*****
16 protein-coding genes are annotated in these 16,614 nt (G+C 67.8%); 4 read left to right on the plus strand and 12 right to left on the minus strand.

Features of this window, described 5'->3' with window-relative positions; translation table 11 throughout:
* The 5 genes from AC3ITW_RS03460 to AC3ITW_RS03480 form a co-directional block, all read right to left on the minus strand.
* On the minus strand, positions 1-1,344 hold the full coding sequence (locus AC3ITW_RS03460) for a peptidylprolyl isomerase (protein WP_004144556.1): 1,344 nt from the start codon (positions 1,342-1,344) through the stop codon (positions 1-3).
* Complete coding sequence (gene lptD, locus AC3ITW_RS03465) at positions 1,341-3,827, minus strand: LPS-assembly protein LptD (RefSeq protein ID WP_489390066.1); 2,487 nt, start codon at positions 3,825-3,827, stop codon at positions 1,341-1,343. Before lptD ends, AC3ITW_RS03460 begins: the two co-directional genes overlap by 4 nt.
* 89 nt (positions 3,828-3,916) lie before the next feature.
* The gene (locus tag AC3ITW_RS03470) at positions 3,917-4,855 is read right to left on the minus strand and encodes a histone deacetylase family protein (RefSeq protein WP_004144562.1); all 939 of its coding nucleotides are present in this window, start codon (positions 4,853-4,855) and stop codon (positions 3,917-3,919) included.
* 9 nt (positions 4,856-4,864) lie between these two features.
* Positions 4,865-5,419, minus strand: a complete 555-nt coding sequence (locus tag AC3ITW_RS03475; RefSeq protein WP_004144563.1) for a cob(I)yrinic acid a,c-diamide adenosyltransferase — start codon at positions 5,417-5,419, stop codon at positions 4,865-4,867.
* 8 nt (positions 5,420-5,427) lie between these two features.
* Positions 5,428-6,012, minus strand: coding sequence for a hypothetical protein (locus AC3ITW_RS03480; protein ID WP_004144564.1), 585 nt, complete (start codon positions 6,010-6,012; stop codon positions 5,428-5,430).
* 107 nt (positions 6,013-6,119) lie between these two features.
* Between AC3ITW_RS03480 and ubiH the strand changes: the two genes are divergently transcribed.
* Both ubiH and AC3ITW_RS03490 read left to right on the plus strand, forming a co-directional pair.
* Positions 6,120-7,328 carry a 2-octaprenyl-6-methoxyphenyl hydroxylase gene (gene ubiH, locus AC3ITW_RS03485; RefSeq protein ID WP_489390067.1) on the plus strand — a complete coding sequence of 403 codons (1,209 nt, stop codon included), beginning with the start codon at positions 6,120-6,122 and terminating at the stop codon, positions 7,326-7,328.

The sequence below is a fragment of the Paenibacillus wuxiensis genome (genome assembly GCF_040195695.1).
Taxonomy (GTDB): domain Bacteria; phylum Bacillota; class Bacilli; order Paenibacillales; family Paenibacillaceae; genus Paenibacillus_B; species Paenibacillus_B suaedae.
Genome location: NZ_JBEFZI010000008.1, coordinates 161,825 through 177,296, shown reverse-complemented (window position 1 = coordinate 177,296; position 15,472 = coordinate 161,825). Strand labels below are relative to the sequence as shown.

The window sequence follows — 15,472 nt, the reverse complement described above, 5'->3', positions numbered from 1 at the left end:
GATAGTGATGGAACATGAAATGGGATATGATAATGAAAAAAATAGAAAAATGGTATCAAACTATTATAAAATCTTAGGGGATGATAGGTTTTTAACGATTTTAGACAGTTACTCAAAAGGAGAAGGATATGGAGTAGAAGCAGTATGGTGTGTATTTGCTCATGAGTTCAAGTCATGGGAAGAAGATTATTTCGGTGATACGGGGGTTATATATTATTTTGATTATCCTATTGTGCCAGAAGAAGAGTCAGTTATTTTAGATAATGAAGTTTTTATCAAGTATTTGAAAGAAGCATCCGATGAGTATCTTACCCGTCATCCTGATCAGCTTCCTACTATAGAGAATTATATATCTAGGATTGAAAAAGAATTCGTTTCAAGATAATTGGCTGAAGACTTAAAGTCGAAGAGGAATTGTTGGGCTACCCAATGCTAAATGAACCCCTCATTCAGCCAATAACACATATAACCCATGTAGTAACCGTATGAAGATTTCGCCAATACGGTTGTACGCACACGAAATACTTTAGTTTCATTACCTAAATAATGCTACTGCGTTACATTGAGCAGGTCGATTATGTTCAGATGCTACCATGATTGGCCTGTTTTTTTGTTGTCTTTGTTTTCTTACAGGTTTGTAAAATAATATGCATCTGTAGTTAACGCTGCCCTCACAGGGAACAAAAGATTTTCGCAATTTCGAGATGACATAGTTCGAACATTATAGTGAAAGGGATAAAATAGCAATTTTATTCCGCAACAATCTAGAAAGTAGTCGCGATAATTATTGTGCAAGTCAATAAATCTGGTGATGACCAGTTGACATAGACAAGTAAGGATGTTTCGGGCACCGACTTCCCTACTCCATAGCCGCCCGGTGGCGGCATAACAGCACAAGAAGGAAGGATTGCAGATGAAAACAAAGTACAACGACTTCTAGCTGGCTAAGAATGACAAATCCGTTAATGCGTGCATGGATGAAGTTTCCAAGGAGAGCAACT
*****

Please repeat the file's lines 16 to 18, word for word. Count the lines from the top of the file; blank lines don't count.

The sequence below is a fragment of the Paenibacillus wuxiensis genome (genome assembly GCF_040195695.1).
Taxonomy (GTDB): domain Bacteria; phylum Bacillota; class Bacilli; order Paenibacillales; family Paenibacillaceae; genus Paenibacillus_B; species Paenibacillus_B suaedae.
Genome location: NZ_JBEFZI010000008.1, coordinates 161,825 through 177,296, shown reverse-complemented (window position 1 = coordinate 177,296; position 15,472 = coordinate 161,825). Strand labels below are relative to the sequence as shown.